Close a solvent company via a Members’ Voluntary Liquidation

Selling a company is not always a viable option. You may not have family members who want to carry on the business or it may not be able to continue without your unique skills. In this case, the best option could be to use a Members’ Voluntary Liquidation (MVL) to close the company and extract the value from its assets. 

In an MVL, you must appoint a liquidator to close the business for you. They will identify and sell the company’s assets and use the proceeds to repay any creditors before giving the rest to you. They’ll then strike the company off the Companies House register and it will cease to exist as a legal entity. 

A Members’ Voluntary Liquidation is likely to be the most tax-efficient way to close your business if your company has assets worth more than £25,000. That’s because all proceeds extracted from the company are subject to capital gains tax rather than income tax.

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Close a solvent company via strike-off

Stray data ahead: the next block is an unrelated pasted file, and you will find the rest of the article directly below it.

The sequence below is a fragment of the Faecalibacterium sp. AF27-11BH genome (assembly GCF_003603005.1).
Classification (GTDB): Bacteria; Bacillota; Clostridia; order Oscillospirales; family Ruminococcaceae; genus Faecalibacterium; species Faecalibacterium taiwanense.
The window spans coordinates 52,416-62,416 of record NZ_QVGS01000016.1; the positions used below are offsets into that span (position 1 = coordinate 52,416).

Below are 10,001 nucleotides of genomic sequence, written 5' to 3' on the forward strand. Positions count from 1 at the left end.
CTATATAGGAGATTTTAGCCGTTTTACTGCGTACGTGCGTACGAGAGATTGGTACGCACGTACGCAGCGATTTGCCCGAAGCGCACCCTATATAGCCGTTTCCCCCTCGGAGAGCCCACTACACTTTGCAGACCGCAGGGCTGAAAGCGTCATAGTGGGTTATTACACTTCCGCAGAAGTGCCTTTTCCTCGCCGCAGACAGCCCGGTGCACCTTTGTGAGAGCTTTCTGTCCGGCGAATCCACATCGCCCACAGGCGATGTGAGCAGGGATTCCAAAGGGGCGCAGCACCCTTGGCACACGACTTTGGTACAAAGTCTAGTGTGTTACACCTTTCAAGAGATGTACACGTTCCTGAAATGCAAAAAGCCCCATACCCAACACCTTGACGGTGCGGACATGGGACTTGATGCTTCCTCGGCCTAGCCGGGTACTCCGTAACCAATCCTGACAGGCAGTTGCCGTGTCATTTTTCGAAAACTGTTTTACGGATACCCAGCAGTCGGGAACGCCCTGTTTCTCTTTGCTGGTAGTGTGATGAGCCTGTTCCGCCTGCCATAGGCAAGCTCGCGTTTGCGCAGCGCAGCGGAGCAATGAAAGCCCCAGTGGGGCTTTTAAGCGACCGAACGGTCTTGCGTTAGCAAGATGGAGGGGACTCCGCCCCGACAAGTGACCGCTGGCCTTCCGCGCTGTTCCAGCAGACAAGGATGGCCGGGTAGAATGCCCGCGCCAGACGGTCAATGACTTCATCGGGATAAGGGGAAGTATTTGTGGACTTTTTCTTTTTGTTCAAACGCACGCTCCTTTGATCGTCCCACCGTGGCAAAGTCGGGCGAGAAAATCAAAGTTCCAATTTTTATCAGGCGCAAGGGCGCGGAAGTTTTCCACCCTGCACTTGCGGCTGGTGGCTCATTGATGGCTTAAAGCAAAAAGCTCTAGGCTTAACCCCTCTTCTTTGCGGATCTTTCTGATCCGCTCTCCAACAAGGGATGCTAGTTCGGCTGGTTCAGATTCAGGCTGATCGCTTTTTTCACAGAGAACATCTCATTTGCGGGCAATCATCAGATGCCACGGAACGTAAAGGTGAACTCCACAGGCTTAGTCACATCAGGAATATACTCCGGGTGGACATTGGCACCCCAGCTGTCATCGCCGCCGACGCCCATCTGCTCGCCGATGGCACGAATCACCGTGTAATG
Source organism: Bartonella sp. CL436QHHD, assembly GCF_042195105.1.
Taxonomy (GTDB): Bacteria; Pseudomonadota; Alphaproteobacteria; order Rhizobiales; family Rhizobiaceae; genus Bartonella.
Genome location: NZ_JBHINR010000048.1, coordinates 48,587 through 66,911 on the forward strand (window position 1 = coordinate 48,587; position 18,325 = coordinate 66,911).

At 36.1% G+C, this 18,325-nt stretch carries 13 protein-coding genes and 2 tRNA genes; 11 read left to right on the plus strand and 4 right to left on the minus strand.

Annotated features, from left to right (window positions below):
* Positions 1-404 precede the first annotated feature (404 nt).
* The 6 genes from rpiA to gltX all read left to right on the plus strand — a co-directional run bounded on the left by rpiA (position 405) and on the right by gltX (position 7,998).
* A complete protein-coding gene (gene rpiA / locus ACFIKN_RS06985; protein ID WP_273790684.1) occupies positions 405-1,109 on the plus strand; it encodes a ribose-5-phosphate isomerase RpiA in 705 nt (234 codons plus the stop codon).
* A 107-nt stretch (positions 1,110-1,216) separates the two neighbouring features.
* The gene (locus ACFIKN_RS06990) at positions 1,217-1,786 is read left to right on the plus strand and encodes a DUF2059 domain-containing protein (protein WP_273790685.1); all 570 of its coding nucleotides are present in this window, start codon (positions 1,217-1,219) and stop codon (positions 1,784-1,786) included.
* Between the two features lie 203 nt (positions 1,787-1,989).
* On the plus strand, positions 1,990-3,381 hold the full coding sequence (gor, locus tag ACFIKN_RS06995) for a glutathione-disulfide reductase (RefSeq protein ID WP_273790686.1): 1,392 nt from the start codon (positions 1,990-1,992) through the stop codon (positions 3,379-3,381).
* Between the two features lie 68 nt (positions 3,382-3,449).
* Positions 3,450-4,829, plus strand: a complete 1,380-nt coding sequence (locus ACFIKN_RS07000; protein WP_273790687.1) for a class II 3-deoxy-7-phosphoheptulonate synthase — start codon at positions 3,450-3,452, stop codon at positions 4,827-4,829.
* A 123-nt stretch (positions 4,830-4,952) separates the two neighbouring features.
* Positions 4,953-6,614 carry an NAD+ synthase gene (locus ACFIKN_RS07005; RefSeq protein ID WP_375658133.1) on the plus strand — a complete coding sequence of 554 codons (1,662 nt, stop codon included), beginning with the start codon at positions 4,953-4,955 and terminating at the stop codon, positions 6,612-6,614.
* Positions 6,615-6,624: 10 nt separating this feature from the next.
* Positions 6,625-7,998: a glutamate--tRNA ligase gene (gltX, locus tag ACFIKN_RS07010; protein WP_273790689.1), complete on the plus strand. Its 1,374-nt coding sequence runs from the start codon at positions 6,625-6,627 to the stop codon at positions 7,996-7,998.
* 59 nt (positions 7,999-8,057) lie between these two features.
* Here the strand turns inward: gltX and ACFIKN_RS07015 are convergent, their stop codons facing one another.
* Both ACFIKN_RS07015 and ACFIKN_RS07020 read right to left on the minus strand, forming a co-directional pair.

If there are no buyers for the business and it has assets worth less than £25,000, the simplest way to close the company is to strike it off the register of companies. This is a straightforward and inexpensive process that you can do yourself. 

You can only apply for strike-off or dissolution if the company is solvent, there are no threats of liquidation and it has not traded in the last three months. The process typically takes around three months. Importantly, you must sell or transfer any company assets before the business is struck off the register or they will become the property of the Crown. 

Close an insolvent company via a Creditors’ Voluntary Liquidation

If your company is struggling financially and you think it’s time to call it a day, a Creditors’ Voluntary Liquidation (CVL) could be the best way to close it down.